How an Army of Elderly Influencers Took Over China’s Instagram
JIANGSU, East China — At a high-end dim sum restaurant in downtown Nanjing, Li Yaozhu is helping her 83-year-old mother shoot her latest viral video.
Sitting on a sofa by the window, Li films her mother as she ties her Hermes silk scarf in an elegant bow. Later, she’ll edit the footage and post it to her feed on Xiaohongshu, a Chinese social app.
Li, a retired fashion retailer, began documenting her mother’s outfit choices in 2020. It began as a way to pass the time during lockdown, she says, but since then it has become a serious hobby. She now has nearly 70,000 followers on Xiaohongshu, who eagerly await her mother’s latest videos.
“She doesn’t know the brands or how much they cost,” Li tells Sixth Tone. “But my mother has great taste in clothes, and my followers enjoy seeing her outfit of the day.”
Elderly influencers like Li’s mother have flooded onto Xiaohongshu in recent months, shaking up a platform that is often labeled China’s closest equivalent to Instagram.
Xiaohongshu is one of China’s biggest social platforms with over 200 million users. But for a long time, it attracted a very specific user base: young, urban, and mostly female. The app was mainly viewed as a place where trendy millennials went to post selfies, swap lifestyle tips, and follow fashion influencers.
That, however, is beginning to change. China’s seniors have become far more internet-savvy since the start of the pandemic, when digital platforms emerged as an essential part of the government’s virus-control strategy.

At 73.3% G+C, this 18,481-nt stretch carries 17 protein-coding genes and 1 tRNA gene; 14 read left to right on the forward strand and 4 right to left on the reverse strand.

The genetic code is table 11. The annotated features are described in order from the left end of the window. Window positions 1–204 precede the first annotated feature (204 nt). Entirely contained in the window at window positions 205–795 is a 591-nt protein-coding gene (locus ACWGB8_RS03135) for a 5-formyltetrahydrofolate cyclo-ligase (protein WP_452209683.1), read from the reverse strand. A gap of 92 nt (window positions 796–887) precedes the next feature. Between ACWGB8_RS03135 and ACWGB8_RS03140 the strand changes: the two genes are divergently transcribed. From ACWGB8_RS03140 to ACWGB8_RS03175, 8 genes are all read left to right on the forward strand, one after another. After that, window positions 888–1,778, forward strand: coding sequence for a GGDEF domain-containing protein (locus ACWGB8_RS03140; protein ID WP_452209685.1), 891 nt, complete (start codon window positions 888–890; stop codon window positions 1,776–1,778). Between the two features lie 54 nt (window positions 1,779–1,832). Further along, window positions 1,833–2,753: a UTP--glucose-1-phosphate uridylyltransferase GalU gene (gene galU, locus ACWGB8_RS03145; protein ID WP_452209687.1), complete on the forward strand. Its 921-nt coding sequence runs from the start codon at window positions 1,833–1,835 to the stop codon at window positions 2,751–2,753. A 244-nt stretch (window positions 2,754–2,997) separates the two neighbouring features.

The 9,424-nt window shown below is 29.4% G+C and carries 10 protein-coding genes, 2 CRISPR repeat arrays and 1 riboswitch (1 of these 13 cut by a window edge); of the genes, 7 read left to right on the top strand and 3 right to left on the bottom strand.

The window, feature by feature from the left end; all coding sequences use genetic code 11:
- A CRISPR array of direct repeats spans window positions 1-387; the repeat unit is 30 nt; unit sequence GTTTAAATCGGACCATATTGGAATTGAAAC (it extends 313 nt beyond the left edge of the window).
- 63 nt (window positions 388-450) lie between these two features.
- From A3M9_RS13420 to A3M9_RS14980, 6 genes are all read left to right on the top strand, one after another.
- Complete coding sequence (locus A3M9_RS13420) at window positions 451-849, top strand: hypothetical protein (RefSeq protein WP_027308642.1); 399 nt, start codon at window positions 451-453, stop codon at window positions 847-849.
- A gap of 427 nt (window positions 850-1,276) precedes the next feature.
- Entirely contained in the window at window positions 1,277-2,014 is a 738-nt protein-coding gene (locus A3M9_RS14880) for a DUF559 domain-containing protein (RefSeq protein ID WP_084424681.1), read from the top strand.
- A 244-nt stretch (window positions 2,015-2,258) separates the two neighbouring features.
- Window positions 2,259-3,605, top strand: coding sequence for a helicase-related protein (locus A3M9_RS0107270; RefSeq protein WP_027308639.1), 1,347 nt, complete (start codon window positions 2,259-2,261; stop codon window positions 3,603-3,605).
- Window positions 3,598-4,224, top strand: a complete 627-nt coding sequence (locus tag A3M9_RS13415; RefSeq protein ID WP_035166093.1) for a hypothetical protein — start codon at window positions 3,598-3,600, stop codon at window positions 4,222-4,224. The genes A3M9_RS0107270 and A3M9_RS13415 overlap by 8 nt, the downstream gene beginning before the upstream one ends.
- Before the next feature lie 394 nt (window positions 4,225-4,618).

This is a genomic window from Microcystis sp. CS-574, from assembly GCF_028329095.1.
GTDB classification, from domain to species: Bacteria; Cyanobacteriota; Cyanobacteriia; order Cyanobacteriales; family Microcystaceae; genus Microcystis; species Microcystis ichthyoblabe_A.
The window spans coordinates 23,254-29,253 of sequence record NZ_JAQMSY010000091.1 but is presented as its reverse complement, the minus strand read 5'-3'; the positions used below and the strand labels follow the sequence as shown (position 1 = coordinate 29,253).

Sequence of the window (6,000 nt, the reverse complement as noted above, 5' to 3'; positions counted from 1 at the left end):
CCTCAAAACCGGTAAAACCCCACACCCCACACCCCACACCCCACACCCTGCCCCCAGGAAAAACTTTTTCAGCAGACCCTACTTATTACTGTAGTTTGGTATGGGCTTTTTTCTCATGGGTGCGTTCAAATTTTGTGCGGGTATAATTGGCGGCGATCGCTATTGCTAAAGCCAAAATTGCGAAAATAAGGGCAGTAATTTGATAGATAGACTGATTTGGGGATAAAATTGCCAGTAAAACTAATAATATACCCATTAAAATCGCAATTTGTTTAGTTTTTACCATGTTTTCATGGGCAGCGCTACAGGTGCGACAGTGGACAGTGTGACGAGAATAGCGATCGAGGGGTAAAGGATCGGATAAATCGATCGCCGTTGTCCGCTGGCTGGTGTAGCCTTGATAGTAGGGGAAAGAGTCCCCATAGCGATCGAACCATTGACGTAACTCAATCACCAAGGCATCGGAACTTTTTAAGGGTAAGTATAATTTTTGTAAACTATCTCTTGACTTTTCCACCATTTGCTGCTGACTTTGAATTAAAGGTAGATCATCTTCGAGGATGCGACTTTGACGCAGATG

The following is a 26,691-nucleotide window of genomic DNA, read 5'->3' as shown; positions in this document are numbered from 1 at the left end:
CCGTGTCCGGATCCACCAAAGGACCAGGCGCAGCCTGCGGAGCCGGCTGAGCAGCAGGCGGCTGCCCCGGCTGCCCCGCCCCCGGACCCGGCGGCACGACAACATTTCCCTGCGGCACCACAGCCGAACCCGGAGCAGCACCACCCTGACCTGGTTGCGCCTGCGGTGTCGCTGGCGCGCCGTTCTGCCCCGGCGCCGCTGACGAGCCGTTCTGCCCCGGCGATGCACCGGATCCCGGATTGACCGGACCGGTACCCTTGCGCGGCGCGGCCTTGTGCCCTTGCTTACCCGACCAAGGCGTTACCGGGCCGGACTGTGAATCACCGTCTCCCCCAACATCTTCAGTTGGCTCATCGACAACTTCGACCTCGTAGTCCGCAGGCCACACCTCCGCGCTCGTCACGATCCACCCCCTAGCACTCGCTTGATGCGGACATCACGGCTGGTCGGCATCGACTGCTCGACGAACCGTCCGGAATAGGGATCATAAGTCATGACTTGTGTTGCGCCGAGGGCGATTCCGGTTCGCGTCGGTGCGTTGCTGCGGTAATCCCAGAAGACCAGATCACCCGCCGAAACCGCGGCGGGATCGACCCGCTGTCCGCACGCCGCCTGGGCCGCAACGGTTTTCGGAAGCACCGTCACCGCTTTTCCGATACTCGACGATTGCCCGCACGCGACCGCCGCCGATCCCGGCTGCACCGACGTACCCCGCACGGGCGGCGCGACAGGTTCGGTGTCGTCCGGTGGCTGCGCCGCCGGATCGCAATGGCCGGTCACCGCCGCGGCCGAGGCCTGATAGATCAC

During the lockdowns, millions of over-60s downloaded and learned to use food delivery, payment, and health apps for the first time. They often did so out of necessity: It was difficult to buy groceries — or complete mandatory COVID tests — without them.
Now, retirees are starting to branch out — and that’s leading many to experiment with apps like Xiaohongshu. The number of content creators aged over 50 on the platform has reportedly surged by over 100% in the past 12 months alone.
For many seniors, Xiaohongshu is attractive because it offers a chance to build new social connections. They are often actively searching for a way to interact with more young people, says Zhu Qin, a professor at Fudan University’s School of Social Development and Public Policy.
Many elderly Chinese are empty-nesters, and feel starved of social interaction, Zhu says. They tend to first sign up for the social app WeChat, but find opportunities to socialize there are limited. Children often block their elderly parents on the platform, for fear they’ll disapprove of their lifestyle choices.
“This leads to loneliness among the aging population, and encourages them to turn to platforms where young people are the majority,” says Zhu.